The Cavalier Daily
Serving the University Community Since 1890

National Weather Service issues fourth Winter Storm Warning in four weeks

Thursday’s storm is expected to bring a mix of hazards including two to four inches of snow alongside sleet and freezing rain

A hazardous mix of snow, sleet and freezing rain is expected.
A hazardous mix of snow, sleet and freezing rain is expected.

What has been a series of wintry weeks in Charlottesville looks to continue on Thursday as a mix of snow, sleet and freezing rain approaches the region. The National Weather Service has issued a Winter Storm Warning for snow accumulations between two to four inches, ice accumulations to around a quarter inch and sleet.

The University canceled daily prevalence testing for Thursday due to inclement weather and plans to reschedule students whose mandatory appointments were canceled.

A Winter Storm Warning is issued when a significant combination of winter weather is ongoing or imminent. 

The wintry precipitation is expected to commence after midnight Wednesday as snow. By Thursday afternoon, precipitation is expected to change to sleet and freezing rain.

Snow that falls in the morning hours has the potential to be very heavy, with snowfall rates of one to two inches per hour resulting in extremely low visibility being possible. 

There is significant uncertainty in this forecast, with computer models disagreeing on subtle but key aspects of the storm.

The difference between snow, sleet and freezing rain is dependent on subtle differences in air temperatures aloft.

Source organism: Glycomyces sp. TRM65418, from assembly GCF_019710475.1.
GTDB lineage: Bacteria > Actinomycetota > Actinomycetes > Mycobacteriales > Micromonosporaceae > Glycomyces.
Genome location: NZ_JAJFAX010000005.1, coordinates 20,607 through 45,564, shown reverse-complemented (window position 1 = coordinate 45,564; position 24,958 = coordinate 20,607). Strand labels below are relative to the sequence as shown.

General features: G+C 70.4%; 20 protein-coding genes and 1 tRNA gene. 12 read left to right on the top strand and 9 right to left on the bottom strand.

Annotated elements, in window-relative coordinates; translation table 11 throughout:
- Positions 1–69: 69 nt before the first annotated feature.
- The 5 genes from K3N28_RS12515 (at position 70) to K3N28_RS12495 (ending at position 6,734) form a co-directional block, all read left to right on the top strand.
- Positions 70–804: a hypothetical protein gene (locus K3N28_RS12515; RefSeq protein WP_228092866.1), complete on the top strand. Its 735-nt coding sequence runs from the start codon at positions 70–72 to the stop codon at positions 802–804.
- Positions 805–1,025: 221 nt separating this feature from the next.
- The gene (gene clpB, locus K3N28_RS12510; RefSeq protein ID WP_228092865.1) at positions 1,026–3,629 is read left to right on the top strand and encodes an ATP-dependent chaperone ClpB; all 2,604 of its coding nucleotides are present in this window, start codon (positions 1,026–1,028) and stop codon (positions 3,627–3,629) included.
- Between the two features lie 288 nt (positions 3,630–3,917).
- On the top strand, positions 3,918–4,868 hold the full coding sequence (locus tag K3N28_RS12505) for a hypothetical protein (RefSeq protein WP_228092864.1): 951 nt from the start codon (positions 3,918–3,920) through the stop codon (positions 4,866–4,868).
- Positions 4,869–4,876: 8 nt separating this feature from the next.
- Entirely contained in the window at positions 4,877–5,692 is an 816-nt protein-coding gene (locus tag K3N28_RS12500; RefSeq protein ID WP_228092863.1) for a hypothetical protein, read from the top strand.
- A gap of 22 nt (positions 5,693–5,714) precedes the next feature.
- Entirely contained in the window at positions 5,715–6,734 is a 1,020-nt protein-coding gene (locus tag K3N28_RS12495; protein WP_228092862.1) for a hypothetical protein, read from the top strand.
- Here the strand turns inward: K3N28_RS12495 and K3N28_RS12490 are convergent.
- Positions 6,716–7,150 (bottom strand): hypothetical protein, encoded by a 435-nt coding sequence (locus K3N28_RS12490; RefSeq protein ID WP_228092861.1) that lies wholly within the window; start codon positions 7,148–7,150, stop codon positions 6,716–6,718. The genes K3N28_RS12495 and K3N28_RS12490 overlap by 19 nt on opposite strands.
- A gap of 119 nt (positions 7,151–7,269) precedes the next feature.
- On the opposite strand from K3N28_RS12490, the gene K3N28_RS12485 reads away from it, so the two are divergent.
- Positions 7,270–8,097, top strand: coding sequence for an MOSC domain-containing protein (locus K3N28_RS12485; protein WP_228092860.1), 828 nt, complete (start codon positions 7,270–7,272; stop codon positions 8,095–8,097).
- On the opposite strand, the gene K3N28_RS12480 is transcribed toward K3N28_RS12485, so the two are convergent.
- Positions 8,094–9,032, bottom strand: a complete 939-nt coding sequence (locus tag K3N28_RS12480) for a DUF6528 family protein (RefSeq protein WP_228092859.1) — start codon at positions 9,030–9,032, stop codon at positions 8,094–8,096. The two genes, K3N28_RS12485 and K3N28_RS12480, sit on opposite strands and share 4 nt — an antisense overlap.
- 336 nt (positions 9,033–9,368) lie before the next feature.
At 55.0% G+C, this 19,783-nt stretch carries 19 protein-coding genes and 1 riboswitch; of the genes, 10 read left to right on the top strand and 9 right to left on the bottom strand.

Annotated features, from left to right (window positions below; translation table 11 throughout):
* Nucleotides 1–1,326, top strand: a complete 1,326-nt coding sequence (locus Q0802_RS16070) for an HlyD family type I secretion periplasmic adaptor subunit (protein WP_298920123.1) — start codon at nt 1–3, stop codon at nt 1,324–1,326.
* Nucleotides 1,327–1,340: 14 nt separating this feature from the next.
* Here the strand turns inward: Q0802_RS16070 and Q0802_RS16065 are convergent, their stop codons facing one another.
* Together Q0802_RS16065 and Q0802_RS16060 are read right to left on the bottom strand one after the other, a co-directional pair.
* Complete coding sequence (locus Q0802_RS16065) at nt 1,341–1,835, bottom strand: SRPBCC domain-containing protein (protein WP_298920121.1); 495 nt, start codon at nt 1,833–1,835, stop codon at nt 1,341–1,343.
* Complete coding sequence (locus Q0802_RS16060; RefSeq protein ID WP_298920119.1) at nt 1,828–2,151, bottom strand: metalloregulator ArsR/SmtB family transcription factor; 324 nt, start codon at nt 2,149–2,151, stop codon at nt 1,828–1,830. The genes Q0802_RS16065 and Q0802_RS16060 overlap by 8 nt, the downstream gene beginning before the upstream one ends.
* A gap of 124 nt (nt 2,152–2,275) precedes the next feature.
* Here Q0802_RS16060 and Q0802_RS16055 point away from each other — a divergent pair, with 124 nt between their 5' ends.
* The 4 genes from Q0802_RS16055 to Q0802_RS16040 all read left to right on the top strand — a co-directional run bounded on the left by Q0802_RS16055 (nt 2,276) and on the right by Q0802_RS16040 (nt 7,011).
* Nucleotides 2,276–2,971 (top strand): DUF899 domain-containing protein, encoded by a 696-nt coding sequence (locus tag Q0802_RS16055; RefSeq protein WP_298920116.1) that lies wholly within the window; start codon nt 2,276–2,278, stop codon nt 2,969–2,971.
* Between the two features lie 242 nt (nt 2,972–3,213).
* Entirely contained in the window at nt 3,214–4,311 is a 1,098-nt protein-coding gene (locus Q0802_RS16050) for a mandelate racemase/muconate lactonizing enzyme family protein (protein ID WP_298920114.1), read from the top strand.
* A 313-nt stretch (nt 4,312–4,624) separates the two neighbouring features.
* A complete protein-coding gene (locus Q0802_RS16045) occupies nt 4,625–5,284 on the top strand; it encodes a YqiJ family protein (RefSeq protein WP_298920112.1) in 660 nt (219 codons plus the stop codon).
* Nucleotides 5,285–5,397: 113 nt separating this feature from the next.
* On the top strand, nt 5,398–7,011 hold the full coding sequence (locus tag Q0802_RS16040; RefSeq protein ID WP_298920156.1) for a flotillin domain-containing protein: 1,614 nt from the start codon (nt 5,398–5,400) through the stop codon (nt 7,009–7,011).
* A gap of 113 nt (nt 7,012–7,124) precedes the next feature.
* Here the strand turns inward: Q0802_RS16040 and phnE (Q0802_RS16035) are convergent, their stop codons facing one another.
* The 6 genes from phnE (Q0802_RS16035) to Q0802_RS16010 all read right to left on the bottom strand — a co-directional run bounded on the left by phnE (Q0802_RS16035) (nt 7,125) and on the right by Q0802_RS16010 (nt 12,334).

Snow falls when the atmospheric temperature is below freezing from the cloud down to the ground. Sleet falls when there is a thin warm nose in the atmosphere, causing the snow to temporarily melt before getting refrozen into an ice pellet while falling. 

Freezing rain falls when the warm layer is deeper and the snowflake does not have time to refreeze into sleet by the time it hits the ground. When temperatures are below freezing, as they are expected to be tomorrow, the rain freezes up on impact and becomes ice.


Regardless of the exact totals of each precipitation type, the mix of snow, sleet and freezing rain is likely to result in fallen trees and power outages, resulting in “nearly impossible travel,” according to the National Weather Service

Temperatures during the storm will likely remain below freezing, allowing wintry precipitation to accumulate on roadways and sidewalks.

In a press release, the Virginia Department of Transportation warned of difficult and dangerous travel conditions on Thursday.

“Complete storm preparations today and plan to stay home during the storm,” VDOT advised. “Do not attempt to travel during this storm.”

In a tweet, U,Va. Emergency Management warned of significant snow, sleet and ice accumulations and urged people to prepare for the upcoming storm. 

Any changes to the University’s operating status will be posted on the @UVA_EM Twitter account and on the Academic Operations Status Board.

Comments